Ultimate Gift, The

Reviewed by Tim Grierson

Based on author Jim Stovalls commercially successful Christian novel, director Michael O. Sajbels The Ultimate Gift preaches a familiar message of valuing people over material possessions, but the pat moralizing and increasingly contrived plotting result in a movie that can be as tedious and longwinded as a Sunday-school lecture.

Jason Stevens (Drew Fuller), a spoiled, self-centered young man, doesn't care about the recent death of his wealthy grandfather Red (James Garner). The two men were never close, and so Jason doesnt expect to receive much in Reds will. It's therefore a shock to discover that Red actually has made a video specifically for him to watch. In this video message, Red tells Jason that if he will simply complete a series of tasks (or gifts), he will receive an impressive inheritance. But what that inheritance is remains a mystery.

Hoping for untold millions, Jason begins completing the tasks, but quickly learns that each undertaking is designed as a life lesson meant to teach him how to become a better person. Though frustrated at the rising difficulty of the tasks, along the way he meets struggling single mom Alexia (Ali Hillis) and her ill daughter Emily (Abigail Breslin, recent Oscar nominee for “Little Miss Sunshine”). Attracted to Alexia, Jason starts spending time with Emily, and the three form a close bond, though it's jeopardized by Jasons overwhelming desire to finish his tasks and get his money.

A self-consciously conservative drama that advocates Christian values and righteous living, The Ultimate Gift plays out pretty predictability, with its message of changing wicked ways and its tear-jerking sentiments easily telegraphed early on.

As a filmmaker, Sajbel favors a competent style, too often relying on cloying sweetness and cornball humor to move the scenes forward. The Ultimate Gift doesnt seem so much an entertainment as it does a motivational film for young and impressionable viewers, encouraging them to find God as a personal guide.

While the films earnestness is off-putting, the performances manage to be heartfelt without tripping into mawkishness. The Ultimate Gift finds its firmest footing when concentrating on the makeshift family created by Jason, Alexia and Emily. Although Drew Fuller fails to make Jason compelling initially, when he is at his most self-absorbed, his acting improves as he starts to learn to care about others. Clearly, Fuller feels more comfortable playing the romantic lead than the shallow anti-hero.

Ali Hillis keeps Alexia from being a stereotypically perfect mother who, despite financial difficulties, loves her daughter and tries to give her a good life. Instead, her Alexia is smart and sarcastic, although deeply adorable as well.

As Emily, Abigail Breslin also turns a one-note character into something more. Jason learns that Emily is dying of leukemia, and The Ultimate Gift is at its most manipulative, when it positions her as a helpless angel preparing for death. But even here, Breslin succeeds in making Emily more than just a mawkish prop, articulating the little girls fear and innocence in the face of the inevitable tragedy.

Despite the warm central performances, The Ultimate Gift spends most of its energy teaching an obvious lesson about selflessness, which often forces its characters to behave in unbelievable ways in the name of plot contrivances. Although Jason and Alexia begin a tentative relationship, he still feels compelled to continue completing the tasks, which includes going to a remote, dangerous part of South America. Considering that hes falling for Alexia and doesnt even know for sure that hell be inheriting millions of dollars, the decision to leave and risk his life is extremely questionable.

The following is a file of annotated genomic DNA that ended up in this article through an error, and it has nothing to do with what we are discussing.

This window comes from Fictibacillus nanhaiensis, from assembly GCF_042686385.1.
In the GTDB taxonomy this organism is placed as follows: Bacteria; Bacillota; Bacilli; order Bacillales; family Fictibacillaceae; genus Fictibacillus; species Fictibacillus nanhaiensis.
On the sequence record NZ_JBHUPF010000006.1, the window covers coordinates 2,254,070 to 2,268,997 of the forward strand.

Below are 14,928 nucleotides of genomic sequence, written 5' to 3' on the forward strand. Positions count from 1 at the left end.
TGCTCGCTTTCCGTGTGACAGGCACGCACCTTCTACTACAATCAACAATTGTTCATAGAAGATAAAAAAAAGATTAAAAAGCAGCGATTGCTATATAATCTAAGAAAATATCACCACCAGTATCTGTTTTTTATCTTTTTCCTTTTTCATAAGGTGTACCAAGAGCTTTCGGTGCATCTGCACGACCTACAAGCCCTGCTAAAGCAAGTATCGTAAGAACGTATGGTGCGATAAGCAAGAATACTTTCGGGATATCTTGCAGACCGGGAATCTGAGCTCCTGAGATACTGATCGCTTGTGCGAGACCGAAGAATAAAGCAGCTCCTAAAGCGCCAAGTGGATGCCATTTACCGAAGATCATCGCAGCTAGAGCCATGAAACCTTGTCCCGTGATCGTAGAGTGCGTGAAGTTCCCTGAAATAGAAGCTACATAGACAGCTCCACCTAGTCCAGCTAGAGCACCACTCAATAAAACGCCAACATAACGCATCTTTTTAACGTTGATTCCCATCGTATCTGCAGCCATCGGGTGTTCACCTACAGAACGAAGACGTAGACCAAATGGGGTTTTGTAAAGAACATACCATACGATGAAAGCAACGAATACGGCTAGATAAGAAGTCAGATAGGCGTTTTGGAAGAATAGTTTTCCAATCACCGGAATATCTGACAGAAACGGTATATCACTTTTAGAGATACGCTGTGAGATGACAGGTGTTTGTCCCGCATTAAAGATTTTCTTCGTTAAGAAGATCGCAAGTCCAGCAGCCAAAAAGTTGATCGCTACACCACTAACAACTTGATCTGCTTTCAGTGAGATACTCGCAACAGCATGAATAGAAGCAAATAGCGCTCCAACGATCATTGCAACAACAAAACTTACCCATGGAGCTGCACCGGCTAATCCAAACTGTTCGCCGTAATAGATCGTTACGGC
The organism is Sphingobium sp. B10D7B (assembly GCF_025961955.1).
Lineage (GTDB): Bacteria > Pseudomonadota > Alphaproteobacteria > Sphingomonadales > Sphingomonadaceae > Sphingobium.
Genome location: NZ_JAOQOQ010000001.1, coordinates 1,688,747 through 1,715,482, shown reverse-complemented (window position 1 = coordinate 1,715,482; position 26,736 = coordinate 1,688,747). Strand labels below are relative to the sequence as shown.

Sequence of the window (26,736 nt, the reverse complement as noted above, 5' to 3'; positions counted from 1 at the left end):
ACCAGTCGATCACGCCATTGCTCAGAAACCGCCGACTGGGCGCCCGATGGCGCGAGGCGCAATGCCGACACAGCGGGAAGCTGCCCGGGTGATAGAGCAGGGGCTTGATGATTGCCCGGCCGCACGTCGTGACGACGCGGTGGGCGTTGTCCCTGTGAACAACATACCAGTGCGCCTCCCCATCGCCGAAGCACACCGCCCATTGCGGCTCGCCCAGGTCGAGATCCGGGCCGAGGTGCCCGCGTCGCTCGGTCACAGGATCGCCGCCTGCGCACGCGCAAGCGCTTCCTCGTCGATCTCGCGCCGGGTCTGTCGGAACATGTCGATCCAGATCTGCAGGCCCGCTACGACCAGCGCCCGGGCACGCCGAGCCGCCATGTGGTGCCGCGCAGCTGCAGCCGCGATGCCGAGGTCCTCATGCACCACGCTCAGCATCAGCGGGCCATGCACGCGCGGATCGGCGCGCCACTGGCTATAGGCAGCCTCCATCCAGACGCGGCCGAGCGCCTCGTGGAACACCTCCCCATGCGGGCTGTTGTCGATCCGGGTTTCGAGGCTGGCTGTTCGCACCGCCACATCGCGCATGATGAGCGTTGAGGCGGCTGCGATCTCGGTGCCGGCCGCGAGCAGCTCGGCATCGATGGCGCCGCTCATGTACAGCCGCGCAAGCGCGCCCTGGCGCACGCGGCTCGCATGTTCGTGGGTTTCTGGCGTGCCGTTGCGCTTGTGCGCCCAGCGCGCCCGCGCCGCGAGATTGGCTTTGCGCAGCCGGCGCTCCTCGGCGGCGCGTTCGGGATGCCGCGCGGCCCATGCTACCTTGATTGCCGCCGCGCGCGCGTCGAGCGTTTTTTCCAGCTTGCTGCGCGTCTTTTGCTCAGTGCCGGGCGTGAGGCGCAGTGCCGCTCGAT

Once in South America, the script (written by Cheryl McKay from Stovalls novel) changes tone recklessly, becoming a Deer Hunter-style battle for survival between Jason and some desperate, murderous rebels. Rather than offering thrills and scares, Jason's life-and-death struggle plays out laughably, and Sajbels lightweight direction lacks the grittiness needed for such a harrowing sequence.

That lack of grittiness affects other parts of the film as well, greatly lessening the impact of its moral by clouding the proceedings in a fairy-tale haze. One of the gifts Red gives Jason is an appreciation for money by wiping out all the young mans assets. Jason must then find true friends who will like him even if hes poor, though The Ultimate Gift never creates a believable facsimile of poverty. Essentially, the penniless Jason simply sleeps on a park bench because he has nowhere to stay–there is no sense of the panic, humiliation and hunger that accompany poverty; it's as if the filmmakers didnt want to make their uplifting story too bleak and risk scaring off any potential audience members.

Moreover, Emilys losing battle with leukemia receives an airbrushed approach, heightening the noble tragedy of a young girls death without forcing the audience (or the characters) to confront the painful emotional and physical agonies she goes through. By shying away from the messy truths of dying and poverty, the film feels sheltered from the harsh realities of the real world as Jason does.

The Ultimate Gift knows what moral it wants to impart, but it doesn't know how to tell it convincingly.


Running time: 118 minutes

Director: Michael O. Sajbel
Production company: Dean River Productions
US distribution: Fox Faith Films
Producers: Rick Eldridge, John Shepherd, Dave Ross, Paul Brooks, Jim Van Eerden
Screenplay: Cheryl McKay (based on Jim Stovalls book)
Cinematography: Brian Baugh
Editor: Scott Chestnut
Production Design: Stephen Storer
Music: Mark McKenzie, Anthony Short


Jason Stevens (Drew Fuller)
Red Stevens (James Garner)
Alexia (Ali Hillis)
Emily (Abigail Breslin)
Miss Hastings (Lee Meriwether)
Gus (Brian Dennehy)
Ted Hamilton (Bill Cobbs)